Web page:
When online poker stops being a game and turns into a compulsive habit, it can lead to addiction as powerful as alcohol or drugs. Winning gives poker addicts a rush, their form of getting “high.” They feel compelled to answer each loss with a win and follow each win with another, always striving for a higher high and affirmation of their abilities.
Time spent away from the online poker environment can be torturous. The addict must constantly return to the screen to get the next “fix.” As the lines between virtual reality and real life blur, the game takes over completely, overriding all deadlines, commitments and boundaries.
Warning Signs of Online Poker Addiction
Online poker addicts may not be aware of the huge dents they are making in their savings. Where they once played for real dollars, they now see only “credits” in a browser window. An addict can spend hours on end at the keyboard, losing track of time and forgetting to sleep or eat. Loved ones are ignored in the process. Nothing seems to matter but the game.
But online poker addiction does not happen overnight—one day fine, the next day dependent. It is a process that takes over a susceptible player gradually, almost imperceptibly, until certain signals emerge to announce trouble ahead. Interest is turning into obsession. Others begin to notice changes, such as the following.
• Unable to differentiate between money used for gambling and used for living.
• Inability to take a day or a weekend away from online poker rooms.
• Borrowing money from friends, relatives or financial institutions to play poker.
• Lying to family about amounts of time spent online and money lost playing poker.
• Loss of job interest and instead thinking about game strategies at the workplace.
• Mood swings characterized by sullenness, short temper, anxiety and/or depression.
Observing one or more of these symptoms, in one’s self or in someone close, should trigger concern. It could be time for an intervention. The situation may warrant immediate action to stop a growing compulsion from becoming full blown addiction.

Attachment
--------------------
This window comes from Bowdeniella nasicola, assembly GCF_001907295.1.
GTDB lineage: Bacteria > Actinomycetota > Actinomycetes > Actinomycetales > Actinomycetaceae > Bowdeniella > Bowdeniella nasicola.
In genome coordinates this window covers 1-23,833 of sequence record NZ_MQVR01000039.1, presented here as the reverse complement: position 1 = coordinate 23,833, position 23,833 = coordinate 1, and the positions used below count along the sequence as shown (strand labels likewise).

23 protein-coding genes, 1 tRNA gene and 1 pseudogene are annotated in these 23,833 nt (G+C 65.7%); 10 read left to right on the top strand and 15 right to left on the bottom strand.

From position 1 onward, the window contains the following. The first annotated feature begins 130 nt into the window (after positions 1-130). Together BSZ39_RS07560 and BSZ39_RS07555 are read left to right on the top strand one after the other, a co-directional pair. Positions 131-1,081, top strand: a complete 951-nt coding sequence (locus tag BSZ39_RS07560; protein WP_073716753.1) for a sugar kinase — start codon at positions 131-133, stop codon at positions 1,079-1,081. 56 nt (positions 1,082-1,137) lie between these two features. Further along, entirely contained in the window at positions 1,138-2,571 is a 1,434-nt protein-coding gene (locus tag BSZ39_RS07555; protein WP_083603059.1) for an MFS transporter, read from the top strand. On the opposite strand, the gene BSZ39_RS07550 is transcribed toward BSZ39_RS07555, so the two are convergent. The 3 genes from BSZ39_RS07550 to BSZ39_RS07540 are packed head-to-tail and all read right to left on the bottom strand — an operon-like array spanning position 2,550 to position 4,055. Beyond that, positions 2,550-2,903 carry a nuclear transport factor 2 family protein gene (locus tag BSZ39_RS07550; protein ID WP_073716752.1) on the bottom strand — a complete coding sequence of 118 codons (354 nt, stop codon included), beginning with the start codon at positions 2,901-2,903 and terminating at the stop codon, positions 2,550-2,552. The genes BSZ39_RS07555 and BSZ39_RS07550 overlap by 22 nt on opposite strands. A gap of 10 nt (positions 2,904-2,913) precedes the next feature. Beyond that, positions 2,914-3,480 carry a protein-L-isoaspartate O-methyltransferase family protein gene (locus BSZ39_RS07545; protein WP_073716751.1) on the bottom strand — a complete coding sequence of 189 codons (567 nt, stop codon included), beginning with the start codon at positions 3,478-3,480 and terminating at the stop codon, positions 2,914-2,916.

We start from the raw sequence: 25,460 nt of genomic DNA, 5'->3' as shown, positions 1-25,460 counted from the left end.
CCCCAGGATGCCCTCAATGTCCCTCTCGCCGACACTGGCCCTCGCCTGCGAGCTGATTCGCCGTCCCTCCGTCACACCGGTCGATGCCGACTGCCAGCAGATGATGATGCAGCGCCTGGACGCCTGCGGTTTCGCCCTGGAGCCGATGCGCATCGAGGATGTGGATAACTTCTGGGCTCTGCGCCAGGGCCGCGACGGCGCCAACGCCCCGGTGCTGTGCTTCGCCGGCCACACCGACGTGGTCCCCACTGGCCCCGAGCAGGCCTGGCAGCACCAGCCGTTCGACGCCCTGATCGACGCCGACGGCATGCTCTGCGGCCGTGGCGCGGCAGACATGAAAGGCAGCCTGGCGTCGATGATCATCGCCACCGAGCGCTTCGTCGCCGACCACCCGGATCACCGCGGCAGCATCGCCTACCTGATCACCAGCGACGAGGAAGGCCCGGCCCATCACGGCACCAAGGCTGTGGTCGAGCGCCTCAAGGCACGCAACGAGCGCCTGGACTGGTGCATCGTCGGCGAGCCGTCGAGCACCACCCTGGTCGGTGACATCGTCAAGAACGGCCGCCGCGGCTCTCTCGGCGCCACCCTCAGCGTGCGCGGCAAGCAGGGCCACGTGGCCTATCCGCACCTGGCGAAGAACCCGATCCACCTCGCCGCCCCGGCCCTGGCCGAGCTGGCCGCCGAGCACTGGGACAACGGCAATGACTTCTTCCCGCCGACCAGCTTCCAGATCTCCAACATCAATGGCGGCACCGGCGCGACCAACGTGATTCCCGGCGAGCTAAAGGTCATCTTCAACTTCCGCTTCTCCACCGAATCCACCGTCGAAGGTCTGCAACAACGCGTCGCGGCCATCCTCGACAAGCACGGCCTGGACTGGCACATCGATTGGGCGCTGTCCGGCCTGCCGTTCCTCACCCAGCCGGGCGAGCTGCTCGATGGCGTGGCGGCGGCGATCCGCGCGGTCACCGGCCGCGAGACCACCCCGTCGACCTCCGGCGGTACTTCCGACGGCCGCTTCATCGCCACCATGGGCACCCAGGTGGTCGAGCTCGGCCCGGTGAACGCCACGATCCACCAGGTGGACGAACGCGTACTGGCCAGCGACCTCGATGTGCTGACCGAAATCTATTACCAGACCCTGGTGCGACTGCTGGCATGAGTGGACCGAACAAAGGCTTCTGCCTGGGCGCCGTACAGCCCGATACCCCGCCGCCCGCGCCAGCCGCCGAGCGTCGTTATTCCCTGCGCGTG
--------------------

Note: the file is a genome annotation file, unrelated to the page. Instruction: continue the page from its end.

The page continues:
Just as in cases of alcohol or drug abuse, the initial step is to admit there is a problem. Something is clearly not right. That step must be followed by a desire to get help. Only those who want to change will be able to take the remedial measures necessary to recover, which are several in approach and severity.
First, turn off the computer and stop playing. Take a break for at least a week. Get involved in other activities and monitor moods. Ask family and friends for support in going “cold turkey.” If the compulsion to play subsides, wait another week before going back online for a game.
If the time away becomes unbearable or the compulsion returns, cancel subscriptions to all poker web sites used. Withdraw any funds and pay off credit cards with them. Make it difficult to access games, using “parental controls” software to block connection to any site offering poker. Players can also ask to be listed in the “self prohibition” database of the poker rooms so that reregistering is not possible.
Then, join a self-help group, such as Gambler’s Anonymous in the United States or GamCare in the United Kingdom. The University of California at Berkeley also hosts a special Online Poker Addiction Forum (OPAF). There, players can learn more about their problem, join discussions with others who are recovering and find resources for further assistance.
Online poker addiction should not be taken lightly. It can ruin lives. Research indicates that at least 5% of all adult online players are compulsive, and as many as one in ten young adults who play will at some point succumb to addiction. None of them needs to face the problem alone. Help is there for anyone willing to reach out and accept it.